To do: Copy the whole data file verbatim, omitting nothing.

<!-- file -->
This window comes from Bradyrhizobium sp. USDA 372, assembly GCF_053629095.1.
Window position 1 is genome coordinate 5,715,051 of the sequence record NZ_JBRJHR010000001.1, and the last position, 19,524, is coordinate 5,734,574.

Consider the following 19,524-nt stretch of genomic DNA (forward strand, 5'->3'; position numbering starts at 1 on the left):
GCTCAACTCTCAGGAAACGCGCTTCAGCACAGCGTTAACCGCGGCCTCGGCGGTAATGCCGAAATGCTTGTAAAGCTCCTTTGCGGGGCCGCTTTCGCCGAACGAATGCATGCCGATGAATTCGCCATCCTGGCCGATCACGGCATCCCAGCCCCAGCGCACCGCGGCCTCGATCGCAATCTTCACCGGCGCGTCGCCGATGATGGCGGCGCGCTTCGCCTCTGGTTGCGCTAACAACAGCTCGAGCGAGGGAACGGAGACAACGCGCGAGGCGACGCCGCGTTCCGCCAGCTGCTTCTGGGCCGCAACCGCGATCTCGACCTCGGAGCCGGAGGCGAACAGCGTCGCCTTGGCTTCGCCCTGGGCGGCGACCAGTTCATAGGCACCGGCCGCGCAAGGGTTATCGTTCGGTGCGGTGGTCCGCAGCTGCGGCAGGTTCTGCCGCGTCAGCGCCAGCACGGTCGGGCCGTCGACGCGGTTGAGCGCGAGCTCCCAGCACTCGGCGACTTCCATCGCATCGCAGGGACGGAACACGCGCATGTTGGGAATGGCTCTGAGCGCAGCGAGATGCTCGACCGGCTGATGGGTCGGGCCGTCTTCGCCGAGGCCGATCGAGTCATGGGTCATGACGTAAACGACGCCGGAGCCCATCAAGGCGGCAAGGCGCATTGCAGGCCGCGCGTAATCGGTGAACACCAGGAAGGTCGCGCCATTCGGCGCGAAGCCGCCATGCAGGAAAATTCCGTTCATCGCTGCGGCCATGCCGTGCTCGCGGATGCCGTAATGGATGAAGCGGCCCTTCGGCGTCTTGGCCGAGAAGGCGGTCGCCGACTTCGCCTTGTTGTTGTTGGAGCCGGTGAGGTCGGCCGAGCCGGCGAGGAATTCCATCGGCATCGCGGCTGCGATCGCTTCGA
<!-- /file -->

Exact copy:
This window comes from Bradyrhizobium sp. USDA 372, assembly GCF_053629095.1.
Window position 1 is genome coordinate 5,715,051 of the sequence record NZ_JBRJHR010000001.1, and the last position, 19,524, is coordinate 5,734,574.

Consider the following 19,524-nt stretch of genomic DNA (forward strand, 5'->3'; position numbering starts at 1 on the left):
GCTCAACTCTCAGGAAACGCGCTTCAGCACAGCGTTAACCGCGGCCTCGGCGGTAATGCCGAAATGCTTGTAAAGCTCCTTTGCGGGGCCGCTTTCGCCGAACGAATGCATGCCGATGAATTCGCCATCCTGGCCGATCACGGCATCCCAGCCCCAGCGCACCGCGGCCTCGATCGCAATCTTCACCGGCGCGTCGCCGATGATGGCGGCGCGCTTCGCCTCTGGTTGCGCTAACAACAGCTCGAGCGAGGGAACGGAGACAACGCGCGAGGCGACGCCGCGTTCCGCCAGCTGCTTCTGGGCCGCAACCGCGATCTCGACCTCGGAGCCGGAGGCGAACAGCGTCGCCTTGGCTTCGCCCTGGGCGGCGACCAGTTCATAGGCACCGGCCGCGCAAGGGTTATCGTTCGGTGCGGTGGTCCGCAGCTGCGGCAGGTTCTGCCGCGTCAGCGCCAGCACGGTCGGGCCGTCGACGCGGTTGAGCGCGAGCTCCCAGCACTCGGCGACTTCCATCGCATCGCAGGGACGGAACACGCGCATGTTGGGAATGGCTCTGAGCGCAGCGAGATGCTCGACCGGCTGATGGGTCGGGCCGTCTTCGCCGAGGCCGATCGAGTCATGGGTCATGACGTAAACGACGCCGGAGCCCATCAAGGCGGCAAGGCGCATTGCAGGCCGCGCGTAATCGGTGAACACCAGGAAGGTCGCGCCATTCGGCGCGAAGCCGCCATGCAGGAAAATTCCGTTCATCGCTGCGGCCATGCCGTGCTCGCGGATGCCGTAATGGATGAAGCGGCCCTTCGGCGTCTTGGCCGAGAAGGCGGTCGCCGACTTCGCCTTGTTGTTGTTGGAGCCGGTGAGGTCGGCCGAGCCGGCGAGGAATTCCATCGGCATCGCGGCTGCGATCGCTTCGA